Omnia’s BME lights fuse in booming Indonesia

Seelan Gobalsamy, CEO of Omnia holdings

INDONESIA has a habit of minting billionaires. The listing of PT Amman Mineral Internasional was one of the best IPOs globally last year. At $750m it topped the list of debutants to the country’s modestly sized equity market that included Harita Nickel and Merdeka Battery Minerals, which collectively raised $1.25bn via IPOs.

They have mining in common where a concerted push towards battery minerals is giving fresh impetus to a nation known for its coal.

One consequence of the IPO rush is a bevy of new billionaires. Amman Mineral chair Agus Projosasmito was worth $2.7bn after the firm’s stock rose 269%. Five of the company’s other co-investors are also billionaires, each with a link to Anthoni Salim, the tycoon atop Salim Group, one of Indonesia’s largest conglomerates.

“Without connections, you can’t enter this industry,” Siwage Dharma Negara, a senior fellow with Singapore-based think-tank ISEAS-Yusof Ishak Institute told Bloomberg in October. This is a rule of the game Omnia Holdings’ explosives business, BME, is taking to heart. In April it bought shares in Indonesia’s second-largest explosives company, MNK.

BME CEO Ralf Hennecke estimates that half of the company’s business will be from outside Africa in a few years. A “fundamental chunk” of this will be from Indonesia. “We want to follow the money, where most of the exploration happens, where most mine pipelines are, and the sector is growing,” says Hennecke in an interview.

“The nickel sector in Indonesia is exploding. It has become the top nickel producer and we will benefit at some point.” Thanks to new smelting technology, the Asian country has liberated millions of tons of low-grade nickel resources. The impact has been seismic, driving down the nickel price more than 40% last year and forcing some of the world’s mining giants to shutter mines, including Glencore.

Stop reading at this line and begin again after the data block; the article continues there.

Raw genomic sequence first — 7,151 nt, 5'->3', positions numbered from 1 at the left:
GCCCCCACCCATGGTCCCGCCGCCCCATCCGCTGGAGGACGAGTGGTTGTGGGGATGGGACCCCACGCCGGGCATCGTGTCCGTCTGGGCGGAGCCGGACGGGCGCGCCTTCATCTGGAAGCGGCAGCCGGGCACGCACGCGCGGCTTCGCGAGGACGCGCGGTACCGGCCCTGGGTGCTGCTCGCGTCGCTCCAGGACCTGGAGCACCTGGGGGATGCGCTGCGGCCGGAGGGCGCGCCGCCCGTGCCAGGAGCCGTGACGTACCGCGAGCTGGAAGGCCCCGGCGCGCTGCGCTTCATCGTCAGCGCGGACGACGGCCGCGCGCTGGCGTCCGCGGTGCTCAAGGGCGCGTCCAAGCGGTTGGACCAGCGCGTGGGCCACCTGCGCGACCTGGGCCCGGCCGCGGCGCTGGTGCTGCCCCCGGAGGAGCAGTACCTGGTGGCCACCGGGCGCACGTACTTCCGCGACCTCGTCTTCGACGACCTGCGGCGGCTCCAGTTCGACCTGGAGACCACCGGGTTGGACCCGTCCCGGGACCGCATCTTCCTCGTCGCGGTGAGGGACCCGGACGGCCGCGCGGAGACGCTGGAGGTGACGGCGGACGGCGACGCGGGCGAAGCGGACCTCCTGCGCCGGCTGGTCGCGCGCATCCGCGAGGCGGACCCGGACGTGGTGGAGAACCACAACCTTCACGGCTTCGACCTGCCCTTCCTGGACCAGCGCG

Hennecke says BME views its Indonesia investment as in its initial phase. Integrating culturally is obviously a key challenge. Understanding the scope of the promise is another.

But the importance of BME to Omnia’s upside is clear. Mining income outstripped contributions to operating profit of the agriculture and chemicals divisions in the six months ended September. Of this, more than half was from international business.

There are good reasons for this shift in emphasis. Omnia faces the same infrastructural pressures as other agricultural and mining businesses in South Africa.

Seelan Gobalsamy, Omnia CEO since 2019, says infrastructure is unavoidably the discussion. “I don’t think you’re going to find a player in this market that doesn’t talk about Transnet; that doesn’t talk about port disruption, that doesn’t talk about electricity.” Add to that incoming threats such as road and water supply disruption. “That’s going to play in our business quite significantly,” he says.

Gobalsamy thinks Omnia will grow in South Africa — but not because the market is growing. “It’s because we’re taking away market share or we’re growing into spaces we are not in.” BME is the largest supplier of explosives to opencast mines in Southern Africa, an area that still represents opportunity. But increasingly, the allure of more distant markets may prove too difficult to resist.

He agrees that the emergence of Saudi Arabia, with its powerful nation state balance sheet and an open mind on East/West political affiliation, is too important to ignore. While Indonesia is on the firm’s books, so are traditional Western markets.

In October, BME bought a minority stake in Hypex Bio Explosives Technology, a Swedish company with non-nitrous explosives technology low in carbon. It could “totally transform” the global explosives sector. The company has another partnership in Canada.

“We’ve tried to take on the challenge of operating in very difficult frontier markets, very complex political markets in Zimbabwe, and in some instances, it works. In other instances, it doesn’t go according to plan. But we tackle it,” says Gobalsamy.

A version of this article first appeared in the Financial Mail.